The SierraJournal (formerly Sierra-Alpinist.com) has a short write-up on the death of Exum Mountain Guides employee George Gardner, 58, who died Saturday, July 19, while free soloing the Grand Teton’s Lower Exum Ridge (more…)
Posted in Climbing | 4 Comments
What an absolutely amazing adventure this was! North Palisade offers the gamut of high alpine mountaineering challenges, from glacier travel to ice climbing to technical rock, making it not only one of the most challenging Sierra fourteeners, but also one of the most rewarding. I had wanted to climb this route for some time, but simply didn’t have the skills or the mindset to try to solo it (more…)
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Bishop-area guide and climber Kurt Wedberg is guiding a client up Everest via the south approach this year. You can follow their progress at the IMG Website, and also the personal blog of Kurt’s client, Michael Andrews.
This looks like a really unlucky year to be paying the usual fortune for an Everest bid. Civil war in Nepal has threatened to close off south-side access, and the Chinese government has apparently closed the entire north side of the mountain as part of an Olympics promotion stunt (they want to carry the torch to the summit). Just to add to the mix, China is reportedly pressuring Nepal to close the south side of the mountain as well. I guess they need the whole mountain to themselves for the torch ceremony?
Sounds like it will be an interested time on the world’s highest peak—but then again, it always is.
Posted in 8000m Peaks, Climbing | 0 Comments
The American Alpine Club has posted more information on its website about the organization’s shift from offering rescue insurance as a member benefit to a rescue ‘service’ managed by Global Rescue Worldwide (more…)
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The Alpinist’s web site is running an excerpt from High Crimes: the Fate of Everest in an Age of Greed by Michael Kodas. High Crimes documents the shocking but very real emergence of theft as yet another deadly threat climbers must face on 8000 meter peaks. You’ve probably heard about the ‘borrowing’ of oxygen bottles on Everest and similar tales, but the depth of the crime on Everest and other big peaks (including K2!) is truly astonishing (more…)
Posted in 8000m Peaks, Books, Climbing | 1 Comment
“Instead of Dying, I’m Flying.” — Dean Potter, Moab, Utah climber and Baseliner, in the New York Times.
Oddly enough, this does not seem that appealing to me…
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My brother and I talked about climbing Mount Kilimanjaro years ago; for us, it was one of those exotic, chance-of-a-lifetime dreams. Sadly, the trip fell through, and we never went.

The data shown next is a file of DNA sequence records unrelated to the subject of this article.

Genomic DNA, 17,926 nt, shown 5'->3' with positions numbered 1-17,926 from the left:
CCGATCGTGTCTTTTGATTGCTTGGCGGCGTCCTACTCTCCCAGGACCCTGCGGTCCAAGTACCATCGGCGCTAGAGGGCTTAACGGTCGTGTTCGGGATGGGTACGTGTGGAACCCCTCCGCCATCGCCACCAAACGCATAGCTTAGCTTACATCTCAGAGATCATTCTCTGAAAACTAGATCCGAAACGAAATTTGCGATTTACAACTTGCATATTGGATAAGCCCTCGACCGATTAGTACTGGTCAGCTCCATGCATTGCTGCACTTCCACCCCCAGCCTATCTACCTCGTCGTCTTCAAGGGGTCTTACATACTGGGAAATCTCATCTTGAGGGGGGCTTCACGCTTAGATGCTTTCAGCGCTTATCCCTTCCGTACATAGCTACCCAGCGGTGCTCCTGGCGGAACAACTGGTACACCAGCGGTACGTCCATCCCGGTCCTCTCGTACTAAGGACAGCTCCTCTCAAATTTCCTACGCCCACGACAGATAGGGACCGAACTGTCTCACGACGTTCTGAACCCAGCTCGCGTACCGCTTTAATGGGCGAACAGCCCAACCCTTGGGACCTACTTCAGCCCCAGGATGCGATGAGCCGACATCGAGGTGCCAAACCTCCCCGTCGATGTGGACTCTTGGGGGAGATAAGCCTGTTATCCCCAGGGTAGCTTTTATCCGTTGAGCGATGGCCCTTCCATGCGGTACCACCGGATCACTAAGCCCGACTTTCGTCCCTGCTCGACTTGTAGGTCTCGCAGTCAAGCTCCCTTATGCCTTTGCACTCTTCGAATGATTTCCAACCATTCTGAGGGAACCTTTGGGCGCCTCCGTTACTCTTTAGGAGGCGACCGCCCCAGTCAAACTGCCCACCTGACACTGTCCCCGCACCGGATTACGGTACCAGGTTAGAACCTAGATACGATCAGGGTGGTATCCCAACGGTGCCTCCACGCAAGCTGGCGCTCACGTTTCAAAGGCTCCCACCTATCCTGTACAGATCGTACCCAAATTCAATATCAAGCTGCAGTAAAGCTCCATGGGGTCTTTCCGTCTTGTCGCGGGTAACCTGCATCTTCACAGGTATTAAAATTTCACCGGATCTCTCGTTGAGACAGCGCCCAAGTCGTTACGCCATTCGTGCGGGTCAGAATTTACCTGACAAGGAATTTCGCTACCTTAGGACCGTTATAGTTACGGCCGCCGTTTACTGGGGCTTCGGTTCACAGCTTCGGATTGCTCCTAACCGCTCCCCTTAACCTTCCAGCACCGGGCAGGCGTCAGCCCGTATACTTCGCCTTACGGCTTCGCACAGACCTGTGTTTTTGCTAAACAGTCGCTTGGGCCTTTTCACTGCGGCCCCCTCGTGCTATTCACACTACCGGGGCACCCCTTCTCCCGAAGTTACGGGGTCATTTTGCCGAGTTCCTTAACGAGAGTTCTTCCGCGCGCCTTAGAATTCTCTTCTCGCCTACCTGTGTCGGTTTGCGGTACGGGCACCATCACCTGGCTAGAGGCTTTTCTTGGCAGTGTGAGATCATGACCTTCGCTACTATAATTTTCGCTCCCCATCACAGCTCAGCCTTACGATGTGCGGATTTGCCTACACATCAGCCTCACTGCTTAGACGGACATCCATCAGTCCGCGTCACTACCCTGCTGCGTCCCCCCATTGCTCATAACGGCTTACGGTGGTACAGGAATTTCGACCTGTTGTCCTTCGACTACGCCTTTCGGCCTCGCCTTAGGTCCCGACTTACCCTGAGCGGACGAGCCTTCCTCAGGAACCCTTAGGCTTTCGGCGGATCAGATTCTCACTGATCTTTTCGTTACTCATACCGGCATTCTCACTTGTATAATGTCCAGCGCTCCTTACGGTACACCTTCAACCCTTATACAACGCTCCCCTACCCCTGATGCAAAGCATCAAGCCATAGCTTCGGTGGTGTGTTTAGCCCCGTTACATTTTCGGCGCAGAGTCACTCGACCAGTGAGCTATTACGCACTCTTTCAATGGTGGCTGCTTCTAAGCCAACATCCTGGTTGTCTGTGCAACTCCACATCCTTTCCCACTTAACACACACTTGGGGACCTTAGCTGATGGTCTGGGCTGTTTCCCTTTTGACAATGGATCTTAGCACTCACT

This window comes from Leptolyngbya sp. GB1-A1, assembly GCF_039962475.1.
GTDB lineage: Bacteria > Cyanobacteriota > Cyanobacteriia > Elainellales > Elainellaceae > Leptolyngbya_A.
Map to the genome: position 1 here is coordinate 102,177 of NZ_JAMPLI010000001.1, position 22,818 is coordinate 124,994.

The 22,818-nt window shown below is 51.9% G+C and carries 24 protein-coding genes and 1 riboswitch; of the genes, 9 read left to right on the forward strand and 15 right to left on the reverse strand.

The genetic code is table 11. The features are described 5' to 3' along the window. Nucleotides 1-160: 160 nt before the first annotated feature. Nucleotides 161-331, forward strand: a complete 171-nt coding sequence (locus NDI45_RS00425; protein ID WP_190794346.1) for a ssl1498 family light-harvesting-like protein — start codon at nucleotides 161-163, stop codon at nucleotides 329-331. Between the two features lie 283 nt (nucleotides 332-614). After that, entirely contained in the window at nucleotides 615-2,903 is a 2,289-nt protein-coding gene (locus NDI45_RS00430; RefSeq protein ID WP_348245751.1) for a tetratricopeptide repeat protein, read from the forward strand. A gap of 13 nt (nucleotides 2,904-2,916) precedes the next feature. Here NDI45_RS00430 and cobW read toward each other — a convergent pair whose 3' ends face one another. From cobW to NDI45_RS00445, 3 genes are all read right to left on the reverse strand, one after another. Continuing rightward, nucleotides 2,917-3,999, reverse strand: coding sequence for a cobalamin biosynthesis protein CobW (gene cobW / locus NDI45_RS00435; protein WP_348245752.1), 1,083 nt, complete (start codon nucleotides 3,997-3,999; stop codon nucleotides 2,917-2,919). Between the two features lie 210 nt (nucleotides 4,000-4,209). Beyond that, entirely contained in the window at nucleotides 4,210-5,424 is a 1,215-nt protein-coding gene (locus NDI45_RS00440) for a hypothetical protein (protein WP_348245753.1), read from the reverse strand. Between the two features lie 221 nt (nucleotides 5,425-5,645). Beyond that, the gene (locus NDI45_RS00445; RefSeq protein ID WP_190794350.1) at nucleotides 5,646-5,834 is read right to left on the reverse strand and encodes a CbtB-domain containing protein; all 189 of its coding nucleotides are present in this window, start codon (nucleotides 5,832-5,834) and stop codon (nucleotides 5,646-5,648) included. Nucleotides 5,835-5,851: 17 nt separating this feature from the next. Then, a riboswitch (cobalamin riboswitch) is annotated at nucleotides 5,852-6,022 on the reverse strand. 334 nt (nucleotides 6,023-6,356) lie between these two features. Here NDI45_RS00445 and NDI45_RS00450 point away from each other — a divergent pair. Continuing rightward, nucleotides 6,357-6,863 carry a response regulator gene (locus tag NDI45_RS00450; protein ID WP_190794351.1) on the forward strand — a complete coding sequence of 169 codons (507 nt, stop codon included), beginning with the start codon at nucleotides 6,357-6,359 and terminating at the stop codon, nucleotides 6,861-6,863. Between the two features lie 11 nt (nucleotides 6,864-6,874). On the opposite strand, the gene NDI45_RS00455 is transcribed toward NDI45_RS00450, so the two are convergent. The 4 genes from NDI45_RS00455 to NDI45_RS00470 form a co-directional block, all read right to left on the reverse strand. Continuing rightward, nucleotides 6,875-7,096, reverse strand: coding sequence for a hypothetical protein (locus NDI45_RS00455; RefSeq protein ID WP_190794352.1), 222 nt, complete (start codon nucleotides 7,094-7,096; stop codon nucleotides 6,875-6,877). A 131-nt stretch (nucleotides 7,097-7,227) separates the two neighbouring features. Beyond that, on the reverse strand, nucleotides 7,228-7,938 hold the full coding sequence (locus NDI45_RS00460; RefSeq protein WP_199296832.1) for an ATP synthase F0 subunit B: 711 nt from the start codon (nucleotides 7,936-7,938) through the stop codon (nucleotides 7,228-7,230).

While not a technical climb, 19,340′ Kilimanjaro has long been a coveted summit. The view atop the summit at dawn is legendary. And the climb up, starting in African rain forest, and ultimately reaching the continent’s highest (and glaciated) point, is surely one of the most diverse imaginable.
Kili’s popularity has been growing in recent years, fueled by a “see the snow before it’s gone” pitch. Most scientists believe Kilimanjaro’s glaciers will vanish sometime this century. That has translated into something of a tourist boom. I don’t know if my brother and I will ever make it to Kilimanjaro, but if we do, I doubt we’ll be carrying skis.
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NBC has an unusually good online video of a K2 expedition—the ‘Shared Summits’ attempt, which was captured in Hi-Def.
Hi-Definition footage is really changing how I think of television. Previous to the technology, you’d need a virtual army to take a 35mm Panavision camera on a trip like this. Now, with tiny HD cameras, even a small expedition can return with theater-quality video that gives the viewer a vastly more real experience.
That makes it possible for us to see video like this: a fast-and-light team trying for a new route up one of the world’s most dangerous and deadly peaks.
Posted in 8000m Peaks, Climbing | 0 Comments
If you are considering climbing the Mountaineer’s Route, I heartily recommend it. The route is spectacular. Be aware, however, that hiking conditions are currently unusually favorable on the mountain. Under more normal circumstances, the Mountaineer’s Route can well be a technical endeavor requiring ice axe and crampons, and the skills to use both safely (more…)
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It has become another ‘bad’ season on Everest—fifteen climbers dead so far, including skier Tomas Olsson, who was skiing the mountain’s north face.
And then this: following a successful summit bid, climber Lincoln Hall collapsed around 8800 meters, struck by cerebral edema, one of the deadliest of the many high-altitude disorders.
Sherpas tried for nine hours to get him off the upper mountain, but eventually gave up for their own safety. Hall was left on the mountain, and word was sent to his family and to his native Australia that he had perished.
Seven a.m. the next morning: climbers on the way to Everest’s summit found Hall alive. His first words were reportedly, “I imagine you are surprised to see me here.”
Miraculously, Hall had survived a night alone on Everest. With the aid of fresh sherpas, he was assisted down the mountain to base camp, where, aside from frostbite, he quickly recovered.
It is strange, isn’t it, to read these stories? Every year, Everest’s call lures climbers to the deaths, and still they come.
If the opportunity came for you to go to Everest, would you be able to resist? Would you go, but tell yourself (as writer John Krakauer did) you’re only going to climb a little way above base camp? Or would you take your best shot, come what may?